Anvils or feathers – you decide

Since sometime in high school, maybe junior high, I have been mistaken for being male on a regular basis. This has resulted in some episodes that range from frightening to gut-bustingly funny. Generally, the funny episodes have been much funnier in retrospect than they have been at the time. Although that day when I was noticeably pregnant and wearing a maternity dress, and I passed an elderly couple on the street and heard the old man point exclaim to his female companion, “That man over there was wearing a DRESS!!”, well, that was every bit as hilarious at the time as it continues to be in retrospect.

Beware falling anvils

As an adolescent, other people’s confusion about my gender usually felt heavy and traumatic to me. One advantage of being in my 50s is that I just don’t care that much anymore. I don’t care that some women get freaked out when I walk into the women’s bathroom at the rest stops on the Jersey Turnpike. I don’t care that some women think I’ve entered the wrong dressing room when I go to try on clothes. Somewhere along the way I stopped feeling crushed by the burden of other people’s mistakes around assessing my gender, maybe because I have never been able to accurately predict when it would happen. Or maybe 50 is simply the threshold for not caring when people can’t figure out my gender.

This same gender confusion gets projected onto GForce, too, and has since her infancy. When she was a baby, I always assumed that the mistake was because we didn’t put bows in her hair, or dress her in pink all the time. We mostly dressed her in bold colors — reds, blues, blacks and greens — and once, when she was 2 months old, a woman in a checkout line turned to see her and exclaimed, “Why you go puttin’ lipstick on that boy???”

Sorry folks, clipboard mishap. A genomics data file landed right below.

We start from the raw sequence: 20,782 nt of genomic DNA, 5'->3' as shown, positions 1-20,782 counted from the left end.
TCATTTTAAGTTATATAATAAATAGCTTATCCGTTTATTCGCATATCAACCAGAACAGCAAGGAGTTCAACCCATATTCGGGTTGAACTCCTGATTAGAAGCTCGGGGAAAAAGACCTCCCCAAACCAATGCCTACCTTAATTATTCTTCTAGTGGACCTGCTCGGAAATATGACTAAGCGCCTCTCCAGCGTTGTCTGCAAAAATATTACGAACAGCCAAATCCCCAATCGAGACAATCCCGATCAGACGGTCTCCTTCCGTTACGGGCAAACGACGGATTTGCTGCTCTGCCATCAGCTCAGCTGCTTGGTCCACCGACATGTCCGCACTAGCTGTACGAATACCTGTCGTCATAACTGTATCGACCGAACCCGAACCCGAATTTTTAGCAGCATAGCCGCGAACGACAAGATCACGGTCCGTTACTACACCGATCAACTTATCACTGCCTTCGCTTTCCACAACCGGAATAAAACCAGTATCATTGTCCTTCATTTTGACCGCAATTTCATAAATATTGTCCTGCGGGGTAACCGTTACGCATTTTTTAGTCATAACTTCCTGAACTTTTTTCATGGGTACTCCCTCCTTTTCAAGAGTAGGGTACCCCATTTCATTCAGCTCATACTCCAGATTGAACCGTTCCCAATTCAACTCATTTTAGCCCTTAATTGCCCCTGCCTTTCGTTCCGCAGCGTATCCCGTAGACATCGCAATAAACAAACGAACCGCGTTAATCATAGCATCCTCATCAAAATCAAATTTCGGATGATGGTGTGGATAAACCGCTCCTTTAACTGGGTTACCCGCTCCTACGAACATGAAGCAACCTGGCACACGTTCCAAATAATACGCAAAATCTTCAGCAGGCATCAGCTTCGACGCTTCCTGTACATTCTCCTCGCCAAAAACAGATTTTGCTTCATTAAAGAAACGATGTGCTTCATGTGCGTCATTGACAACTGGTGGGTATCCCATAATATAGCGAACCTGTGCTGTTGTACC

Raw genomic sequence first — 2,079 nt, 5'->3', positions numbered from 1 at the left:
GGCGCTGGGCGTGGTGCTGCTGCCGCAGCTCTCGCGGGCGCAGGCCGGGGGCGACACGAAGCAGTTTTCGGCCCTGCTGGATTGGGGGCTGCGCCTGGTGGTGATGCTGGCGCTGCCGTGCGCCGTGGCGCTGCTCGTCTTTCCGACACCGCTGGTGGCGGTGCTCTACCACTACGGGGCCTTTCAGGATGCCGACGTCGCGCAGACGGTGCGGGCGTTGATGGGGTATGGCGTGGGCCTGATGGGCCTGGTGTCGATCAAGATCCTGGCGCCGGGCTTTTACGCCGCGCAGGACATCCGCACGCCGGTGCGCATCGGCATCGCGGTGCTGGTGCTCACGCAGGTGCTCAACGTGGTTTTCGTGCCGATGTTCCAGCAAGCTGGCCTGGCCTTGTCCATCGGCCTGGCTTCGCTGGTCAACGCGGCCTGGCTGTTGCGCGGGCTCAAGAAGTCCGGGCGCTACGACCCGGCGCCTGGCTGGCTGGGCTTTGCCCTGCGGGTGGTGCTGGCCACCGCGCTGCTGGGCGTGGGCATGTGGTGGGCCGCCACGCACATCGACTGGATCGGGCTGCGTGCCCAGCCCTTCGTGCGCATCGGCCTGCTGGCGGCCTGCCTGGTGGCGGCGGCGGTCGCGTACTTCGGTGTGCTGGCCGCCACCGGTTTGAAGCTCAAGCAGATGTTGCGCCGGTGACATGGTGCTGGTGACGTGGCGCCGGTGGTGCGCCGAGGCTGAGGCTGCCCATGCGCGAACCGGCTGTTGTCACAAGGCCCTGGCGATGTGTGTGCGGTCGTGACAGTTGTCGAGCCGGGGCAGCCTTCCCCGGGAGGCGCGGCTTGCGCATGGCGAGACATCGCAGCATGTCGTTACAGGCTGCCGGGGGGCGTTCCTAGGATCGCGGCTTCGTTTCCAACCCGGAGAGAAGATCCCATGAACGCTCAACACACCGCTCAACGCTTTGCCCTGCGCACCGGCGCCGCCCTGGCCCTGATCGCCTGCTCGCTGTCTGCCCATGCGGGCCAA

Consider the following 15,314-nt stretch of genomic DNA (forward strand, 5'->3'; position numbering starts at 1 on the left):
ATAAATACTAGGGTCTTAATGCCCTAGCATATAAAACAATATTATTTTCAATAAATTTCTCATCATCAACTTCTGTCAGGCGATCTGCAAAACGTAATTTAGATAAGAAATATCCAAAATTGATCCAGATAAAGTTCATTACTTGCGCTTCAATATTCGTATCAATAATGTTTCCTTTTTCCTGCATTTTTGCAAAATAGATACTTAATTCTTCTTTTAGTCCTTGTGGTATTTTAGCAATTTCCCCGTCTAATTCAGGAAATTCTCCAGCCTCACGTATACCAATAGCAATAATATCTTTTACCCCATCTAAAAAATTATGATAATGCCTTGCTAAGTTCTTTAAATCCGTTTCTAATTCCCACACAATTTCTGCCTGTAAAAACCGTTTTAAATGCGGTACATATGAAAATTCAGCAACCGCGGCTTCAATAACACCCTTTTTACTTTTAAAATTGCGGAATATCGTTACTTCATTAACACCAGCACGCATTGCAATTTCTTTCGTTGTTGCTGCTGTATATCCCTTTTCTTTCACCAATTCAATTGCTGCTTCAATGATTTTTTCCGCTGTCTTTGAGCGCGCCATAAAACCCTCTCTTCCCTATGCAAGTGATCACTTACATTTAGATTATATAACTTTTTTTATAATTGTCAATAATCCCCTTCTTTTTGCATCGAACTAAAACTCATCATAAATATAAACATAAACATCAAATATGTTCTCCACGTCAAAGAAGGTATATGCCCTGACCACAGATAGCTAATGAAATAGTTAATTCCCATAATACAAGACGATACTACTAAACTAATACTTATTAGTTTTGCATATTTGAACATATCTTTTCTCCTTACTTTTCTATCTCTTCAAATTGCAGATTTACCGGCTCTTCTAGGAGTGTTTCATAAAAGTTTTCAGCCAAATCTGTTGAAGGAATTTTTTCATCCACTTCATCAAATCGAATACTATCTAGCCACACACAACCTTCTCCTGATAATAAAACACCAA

I assured the woman that 1) GForce was a girl and 2) she was NOT wearing lipstick. Undeterred, the woman turned back to her stuff on the conveyor belt and muttered, “Never seen nothin’ like this! Lipstick! On a BOY!”

About six years ago, all of us except Sheerah (who was away at college) were out for an Easter dinner together, near Lulu’s high school in central Massachusetts. The restaurant was fairly fancy, so we were all dressed up, and the waiter was trying extra hard to be fancy-restaurant-waiter. As he was taking our orders, he got to GForce and said, “And what would you like, young man?” GForce looked at me, wide-eyed and flushed with embarrassment and panic. I touched the waiter on the arm and said, “She’s a GIRL.” The waiter blushed and apologized to GForce, to me, and to everyone at the table. GForce gave him her order, and he sort of bowed to her and said, “Thank you MA’AM!”